The Lessons of Robert B. Parker
Robert B. Parker has passed on, and we are left with a wealth of writing. Mr. Parker is the creator of Spenser, private eye of the popular TV series, and a string of engaging novels.
What many people don’t know is that Mr. Parker was a Doctor of Literature. He earned his doctorate in 1971 at Boston U. His thesis was titled ‘The Violent Hero, Wilderness Heritage and Urban Reality.’ It is concerned with the works of the creators of hard boiled fiction such as Dashiel Hammet and Raymond Chandler.
There was formula to Doc Parker’s work, and the formula worked: create engaging characters and have biting dialogue.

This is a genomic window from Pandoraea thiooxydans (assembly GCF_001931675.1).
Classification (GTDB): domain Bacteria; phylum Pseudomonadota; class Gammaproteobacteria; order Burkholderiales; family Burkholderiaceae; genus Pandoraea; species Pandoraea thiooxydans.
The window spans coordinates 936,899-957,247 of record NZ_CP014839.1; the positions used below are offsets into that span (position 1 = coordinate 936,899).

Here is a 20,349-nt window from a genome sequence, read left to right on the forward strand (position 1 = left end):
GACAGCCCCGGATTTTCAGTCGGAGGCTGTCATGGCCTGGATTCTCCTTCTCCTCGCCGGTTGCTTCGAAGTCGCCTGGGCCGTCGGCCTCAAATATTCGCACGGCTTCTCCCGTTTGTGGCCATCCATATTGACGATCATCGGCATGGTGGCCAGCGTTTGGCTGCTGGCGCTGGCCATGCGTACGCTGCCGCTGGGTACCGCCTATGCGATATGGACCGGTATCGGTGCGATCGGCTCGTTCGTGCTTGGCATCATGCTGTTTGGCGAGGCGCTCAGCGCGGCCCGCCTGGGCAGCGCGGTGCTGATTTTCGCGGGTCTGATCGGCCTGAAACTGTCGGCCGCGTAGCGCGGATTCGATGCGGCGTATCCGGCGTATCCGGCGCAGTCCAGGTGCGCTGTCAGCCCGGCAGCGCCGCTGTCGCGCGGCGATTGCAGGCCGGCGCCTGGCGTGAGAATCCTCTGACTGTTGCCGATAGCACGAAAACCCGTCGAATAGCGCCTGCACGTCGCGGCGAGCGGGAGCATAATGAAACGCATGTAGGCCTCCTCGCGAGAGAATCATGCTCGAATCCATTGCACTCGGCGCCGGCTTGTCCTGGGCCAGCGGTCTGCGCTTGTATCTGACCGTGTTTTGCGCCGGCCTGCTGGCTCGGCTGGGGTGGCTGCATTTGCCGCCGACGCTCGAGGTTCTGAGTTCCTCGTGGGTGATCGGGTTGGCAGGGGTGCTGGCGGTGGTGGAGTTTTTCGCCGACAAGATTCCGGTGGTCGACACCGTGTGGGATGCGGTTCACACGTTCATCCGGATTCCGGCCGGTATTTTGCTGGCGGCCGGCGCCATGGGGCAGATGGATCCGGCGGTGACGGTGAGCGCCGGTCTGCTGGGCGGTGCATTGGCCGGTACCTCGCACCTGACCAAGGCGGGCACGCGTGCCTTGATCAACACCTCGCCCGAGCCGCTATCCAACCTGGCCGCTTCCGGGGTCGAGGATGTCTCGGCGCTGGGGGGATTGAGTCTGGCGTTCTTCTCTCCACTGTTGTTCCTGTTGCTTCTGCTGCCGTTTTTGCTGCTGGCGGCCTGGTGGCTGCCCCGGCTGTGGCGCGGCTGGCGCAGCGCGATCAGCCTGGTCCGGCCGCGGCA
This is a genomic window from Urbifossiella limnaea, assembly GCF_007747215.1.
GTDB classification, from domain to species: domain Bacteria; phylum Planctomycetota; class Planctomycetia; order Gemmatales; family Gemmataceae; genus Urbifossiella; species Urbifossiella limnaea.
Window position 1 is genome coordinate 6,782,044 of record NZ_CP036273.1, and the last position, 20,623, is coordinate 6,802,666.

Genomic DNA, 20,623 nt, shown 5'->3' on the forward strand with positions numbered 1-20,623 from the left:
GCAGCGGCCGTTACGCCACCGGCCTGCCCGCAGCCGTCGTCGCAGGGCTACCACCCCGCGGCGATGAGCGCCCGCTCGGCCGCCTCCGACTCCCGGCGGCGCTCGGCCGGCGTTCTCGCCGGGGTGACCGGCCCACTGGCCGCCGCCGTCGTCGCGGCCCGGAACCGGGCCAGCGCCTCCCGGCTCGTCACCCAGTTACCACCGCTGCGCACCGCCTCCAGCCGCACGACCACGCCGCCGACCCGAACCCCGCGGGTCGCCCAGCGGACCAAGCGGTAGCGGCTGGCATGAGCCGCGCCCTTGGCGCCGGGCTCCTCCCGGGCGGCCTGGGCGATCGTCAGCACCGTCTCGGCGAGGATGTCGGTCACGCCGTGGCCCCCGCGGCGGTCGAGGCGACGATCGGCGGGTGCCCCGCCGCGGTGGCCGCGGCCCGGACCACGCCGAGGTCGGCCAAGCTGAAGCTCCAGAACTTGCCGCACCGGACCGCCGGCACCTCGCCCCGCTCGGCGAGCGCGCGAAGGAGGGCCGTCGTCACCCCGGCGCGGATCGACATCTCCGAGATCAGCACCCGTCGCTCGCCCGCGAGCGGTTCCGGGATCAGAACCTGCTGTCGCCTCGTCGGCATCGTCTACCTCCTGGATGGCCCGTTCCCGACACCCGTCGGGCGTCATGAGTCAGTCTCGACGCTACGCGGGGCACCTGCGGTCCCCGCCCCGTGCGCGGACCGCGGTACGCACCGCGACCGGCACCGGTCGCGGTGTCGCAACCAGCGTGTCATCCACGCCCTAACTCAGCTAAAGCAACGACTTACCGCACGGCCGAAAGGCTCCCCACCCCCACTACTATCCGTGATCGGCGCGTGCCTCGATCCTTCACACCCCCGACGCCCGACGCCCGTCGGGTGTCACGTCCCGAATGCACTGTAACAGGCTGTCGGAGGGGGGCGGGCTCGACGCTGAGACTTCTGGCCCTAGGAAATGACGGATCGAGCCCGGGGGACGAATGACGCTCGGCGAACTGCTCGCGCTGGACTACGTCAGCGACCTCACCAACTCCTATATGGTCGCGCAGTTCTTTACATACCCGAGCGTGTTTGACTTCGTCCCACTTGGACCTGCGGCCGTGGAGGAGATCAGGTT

The most famous dialogue was between the character Spenser and his friend Hawk. Men of different races, mostly agreeing, but not always, banging through life with only the directions of their stone cold morality to guide them.
Other dialogues included different genders, different sexual persuasions, and so on.
The point the writer is making is not that we can all get along, but that one of the most solid tools and talents of all writerdom is the alignment of opposite characters.
In this alignment the reader is sucked along. In the opposition is created the tension which does not allow the reader to escape.
This talent probably reached an all time high in the student/mentor relationships in the works of Robert Heinlein, and is probably best observed there, but Doc Parker is a close second.
The joy of being part of the comraderie of pals, seeing how they really work, feeling their love, suspends reality effectively and enraptures the reader.
So the Doc is gone, and we will miss him, but look around, find another writer who has this talent, or, if you are a writer yourself, develop it. It is worthwhile and rich to the readers.